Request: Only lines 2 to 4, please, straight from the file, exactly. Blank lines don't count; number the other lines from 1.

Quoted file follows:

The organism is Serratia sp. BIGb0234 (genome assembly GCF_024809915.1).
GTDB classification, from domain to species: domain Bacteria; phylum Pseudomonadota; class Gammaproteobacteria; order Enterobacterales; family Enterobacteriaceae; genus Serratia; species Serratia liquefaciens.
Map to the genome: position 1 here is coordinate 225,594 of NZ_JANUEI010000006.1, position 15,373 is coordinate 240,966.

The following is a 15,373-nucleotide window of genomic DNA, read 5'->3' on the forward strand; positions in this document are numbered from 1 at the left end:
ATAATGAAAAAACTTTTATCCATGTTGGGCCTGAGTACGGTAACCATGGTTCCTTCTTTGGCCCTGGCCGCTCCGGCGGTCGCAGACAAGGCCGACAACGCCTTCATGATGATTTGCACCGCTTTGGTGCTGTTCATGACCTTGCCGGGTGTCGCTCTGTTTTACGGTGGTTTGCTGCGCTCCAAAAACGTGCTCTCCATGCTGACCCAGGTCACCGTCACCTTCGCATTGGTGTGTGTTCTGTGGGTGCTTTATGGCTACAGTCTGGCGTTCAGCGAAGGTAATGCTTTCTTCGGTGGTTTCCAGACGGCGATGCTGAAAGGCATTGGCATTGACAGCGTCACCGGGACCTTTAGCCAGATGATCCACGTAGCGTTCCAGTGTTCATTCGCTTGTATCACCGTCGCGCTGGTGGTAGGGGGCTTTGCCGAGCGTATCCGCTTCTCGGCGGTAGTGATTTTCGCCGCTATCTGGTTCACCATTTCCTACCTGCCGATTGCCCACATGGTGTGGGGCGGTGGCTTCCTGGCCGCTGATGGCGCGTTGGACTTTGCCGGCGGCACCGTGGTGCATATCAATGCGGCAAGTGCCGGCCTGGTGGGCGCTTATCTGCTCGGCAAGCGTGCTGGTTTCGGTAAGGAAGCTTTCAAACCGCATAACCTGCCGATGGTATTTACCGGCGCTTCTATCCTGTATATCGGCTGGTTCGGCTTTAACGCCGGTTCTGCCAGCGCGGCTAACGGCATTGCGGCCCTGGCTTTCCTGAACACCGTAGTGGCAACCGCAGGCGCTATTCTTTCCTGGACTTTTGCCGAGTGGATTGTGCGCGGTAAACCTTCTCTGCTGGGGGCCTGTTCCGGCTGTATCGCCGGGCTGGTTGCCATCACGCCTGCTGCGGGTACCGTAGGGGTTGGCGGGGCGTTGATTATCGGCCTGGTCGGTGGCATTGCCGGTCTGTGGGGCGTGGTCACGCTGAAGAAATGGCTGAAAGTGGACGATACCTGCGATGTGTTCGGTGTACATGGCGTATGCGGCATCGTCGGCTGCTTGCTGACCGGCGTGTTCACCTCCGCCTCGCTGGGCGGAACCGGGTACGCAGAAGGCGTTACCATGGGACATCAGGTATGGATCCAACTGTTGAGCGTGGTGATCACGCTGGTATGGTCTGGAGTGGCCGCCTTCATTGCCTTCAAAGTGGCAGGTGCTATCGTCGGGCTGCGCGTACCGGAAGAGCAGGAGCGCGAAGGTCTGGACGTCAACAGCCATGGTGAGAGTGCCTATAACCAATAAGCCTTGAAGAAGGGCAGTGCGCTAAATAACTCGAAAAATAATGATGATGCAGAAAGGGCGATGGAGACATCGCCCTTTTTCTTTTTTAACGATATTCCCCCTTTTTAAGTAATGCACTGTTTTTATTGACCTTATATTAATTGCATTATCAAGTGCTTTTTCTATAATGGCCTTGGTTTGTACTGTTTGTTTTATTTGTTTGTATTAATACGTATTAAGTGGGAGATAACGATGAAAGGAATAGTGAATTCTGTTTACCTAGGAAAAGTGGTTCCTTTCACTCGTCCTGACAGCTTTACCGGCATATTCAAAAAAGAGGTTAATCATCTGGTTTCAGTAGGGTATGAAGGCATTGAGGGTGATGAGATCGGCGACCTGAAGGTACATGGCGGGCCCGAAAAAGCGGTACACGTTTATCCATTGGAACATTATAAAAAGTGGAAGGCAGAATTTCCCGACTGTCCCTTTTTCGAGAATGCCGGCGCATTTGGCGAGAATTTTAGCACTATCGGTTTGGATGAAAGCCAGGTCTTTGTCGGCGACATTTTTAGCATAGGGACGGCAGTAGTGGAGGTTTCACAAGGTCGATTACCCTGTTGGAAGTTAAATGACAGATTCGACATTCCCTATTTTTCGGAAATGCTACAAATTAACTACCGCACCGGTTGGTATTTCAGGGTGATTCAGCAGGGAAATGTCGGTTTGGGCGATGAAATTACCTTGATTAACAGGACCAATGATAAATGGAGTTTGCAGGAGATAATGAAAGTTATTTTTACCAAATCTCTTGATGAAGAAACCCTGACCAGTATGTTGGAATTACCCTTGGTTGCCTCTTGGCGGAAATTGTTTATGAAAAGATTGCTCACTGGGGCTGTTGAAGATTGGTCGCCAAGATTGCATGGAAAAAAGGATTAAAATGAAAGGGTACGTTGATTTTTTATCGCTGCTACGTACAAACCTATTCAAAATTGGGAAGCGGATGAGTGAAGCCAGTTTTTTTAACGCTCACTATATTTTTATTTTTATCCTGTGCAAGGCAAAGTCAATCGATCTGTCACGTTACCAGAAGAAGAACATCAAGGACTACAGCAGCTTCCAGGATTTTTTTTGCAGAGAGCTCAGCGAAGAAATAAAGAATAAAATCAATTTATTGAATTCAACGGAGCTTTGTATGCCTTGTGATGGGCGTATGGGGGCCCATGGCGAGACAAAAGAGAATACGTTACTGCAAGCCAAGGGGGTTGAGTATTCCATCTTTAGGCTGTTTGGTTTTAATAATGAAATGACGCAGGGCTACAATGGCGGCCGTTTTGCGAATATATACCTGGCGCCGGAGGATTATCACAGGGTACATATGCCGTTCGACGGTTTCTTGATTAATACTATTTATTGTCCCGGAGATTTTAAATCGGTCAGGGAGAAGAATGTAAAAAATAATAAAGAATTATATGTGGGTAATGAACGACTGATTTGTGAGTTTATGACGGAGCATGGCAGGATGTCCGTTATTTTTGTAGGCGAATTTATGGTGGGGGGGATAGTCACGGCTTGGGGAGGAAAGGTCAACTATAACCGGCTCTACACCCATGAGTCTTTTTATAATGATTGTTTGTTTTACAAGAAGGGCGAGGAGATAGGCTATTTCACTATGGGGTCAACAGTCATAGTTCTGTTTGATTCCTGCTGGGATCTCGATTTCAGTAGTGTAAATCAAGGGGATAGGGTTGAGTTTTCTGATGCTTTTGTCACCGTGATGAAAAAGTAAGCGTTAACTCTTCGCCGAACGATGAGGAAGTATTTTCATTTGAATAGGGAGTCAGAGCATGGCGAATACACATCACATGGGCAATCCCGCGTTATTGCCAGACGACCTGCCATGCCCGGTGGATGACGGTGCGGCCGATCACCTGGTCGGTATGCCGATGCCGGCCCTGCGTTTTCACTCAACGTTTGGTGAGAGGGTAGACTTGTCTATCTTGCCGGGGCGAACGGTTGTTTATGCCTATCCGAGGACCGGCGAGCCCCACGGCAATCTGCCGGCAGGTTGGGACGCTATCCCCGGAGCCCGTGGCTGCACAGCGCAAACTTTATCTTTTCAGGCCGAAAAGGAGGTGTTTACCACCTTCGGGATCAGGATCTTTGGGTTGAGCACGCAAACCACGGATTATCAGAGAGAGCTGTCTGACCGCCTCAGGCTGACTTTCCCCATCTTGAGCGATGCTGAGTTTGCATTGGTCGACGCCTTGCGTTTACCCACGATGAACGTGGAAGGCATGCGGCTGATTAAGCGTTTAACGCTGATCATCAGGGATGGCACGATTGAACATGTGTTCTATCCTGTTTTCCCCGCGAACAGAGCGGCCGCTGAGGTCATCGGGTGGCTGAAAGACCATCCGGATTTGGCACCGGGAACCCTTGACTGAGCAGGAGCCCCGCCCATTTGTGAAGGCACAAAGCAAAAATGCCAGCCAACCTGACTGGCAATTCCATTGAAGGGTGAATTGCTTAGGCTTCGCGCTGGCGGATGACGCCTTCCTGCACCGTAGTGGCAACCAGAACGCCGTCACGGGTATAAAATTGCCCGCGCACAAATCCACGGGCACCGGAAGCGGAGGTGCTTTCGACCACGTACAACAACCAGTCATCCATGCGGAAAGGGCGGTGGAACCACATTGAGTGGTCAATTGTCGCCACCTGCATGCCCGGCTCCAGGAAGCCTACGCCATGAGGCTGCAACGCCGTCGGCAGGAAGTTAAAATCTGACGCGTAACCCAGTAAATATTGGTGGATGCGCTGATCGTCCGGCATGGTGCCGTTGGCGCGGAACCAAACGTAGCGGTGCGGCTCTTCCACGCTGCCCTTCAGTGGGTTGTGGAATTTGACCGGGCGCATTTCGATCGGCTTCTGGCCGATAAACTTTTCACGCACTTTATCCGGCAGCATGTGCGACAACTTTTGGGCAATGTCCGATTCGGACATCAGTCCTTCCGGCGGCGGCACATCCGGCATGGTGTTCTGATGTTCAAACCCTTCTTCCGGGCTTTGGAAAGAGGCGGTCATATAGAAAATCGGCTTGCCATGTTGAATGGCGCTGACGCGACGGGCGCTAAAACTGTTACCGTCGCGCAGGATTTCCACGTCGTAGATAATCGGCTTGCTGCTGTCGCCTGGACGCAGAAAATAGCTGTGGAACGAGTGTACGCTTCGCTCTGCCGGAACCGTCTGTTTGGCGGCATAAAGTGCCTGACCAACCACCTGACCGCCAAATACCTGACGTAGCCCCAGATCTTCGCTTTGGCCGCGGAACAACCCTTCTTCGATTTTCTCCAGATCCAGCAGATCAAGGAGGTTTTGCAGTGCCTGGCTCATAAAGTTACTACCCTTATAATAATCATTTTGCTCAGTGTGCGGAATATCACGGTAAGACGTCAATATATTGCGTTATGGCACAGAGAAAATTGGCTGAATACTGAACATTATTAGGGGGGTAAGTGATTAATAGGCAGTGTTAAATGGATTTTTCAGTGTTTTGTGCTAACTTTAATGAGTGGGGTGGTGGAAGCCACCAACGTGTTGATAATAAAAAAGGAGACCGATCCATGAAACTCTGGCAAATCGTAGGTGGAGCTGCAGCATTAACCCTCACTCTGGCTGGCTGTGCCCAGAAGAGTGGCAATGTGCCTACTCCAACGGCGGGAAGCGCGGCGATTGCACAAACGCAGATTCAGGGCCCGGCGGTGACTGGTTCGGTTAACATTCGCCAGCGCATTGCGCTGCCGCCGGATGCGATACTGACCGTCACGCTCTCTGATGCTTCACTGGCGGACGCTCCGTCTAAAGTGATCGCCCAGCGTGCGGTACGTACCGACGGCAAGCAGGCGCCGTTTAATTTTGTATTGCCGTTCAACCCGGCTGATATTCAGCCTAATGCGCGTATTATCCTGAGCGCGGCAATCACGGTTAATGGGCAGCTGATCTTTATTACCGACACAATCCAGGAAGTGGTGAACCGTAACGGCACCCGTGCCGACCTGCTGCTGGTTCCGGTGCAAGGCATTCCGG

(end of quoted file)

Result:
GTDB classification, from domain to species: domain Bacteria; phylum Pseudomonadota; class Gammaproteobacteria; order Enterobacterales; family Enterobacteriaceae; genus Serratia; species Serratia liquefaciens.
Map to the genome: position 1 here is coordinate 225,594 of NZ_JANUEI010000006.1, position 15,373 is coordinate 240,966.

The following is a 15,373-nucleotide window of genomic DNA, read 5'->3' on the forward strand; positions in this document are numbered from 1 at the left end: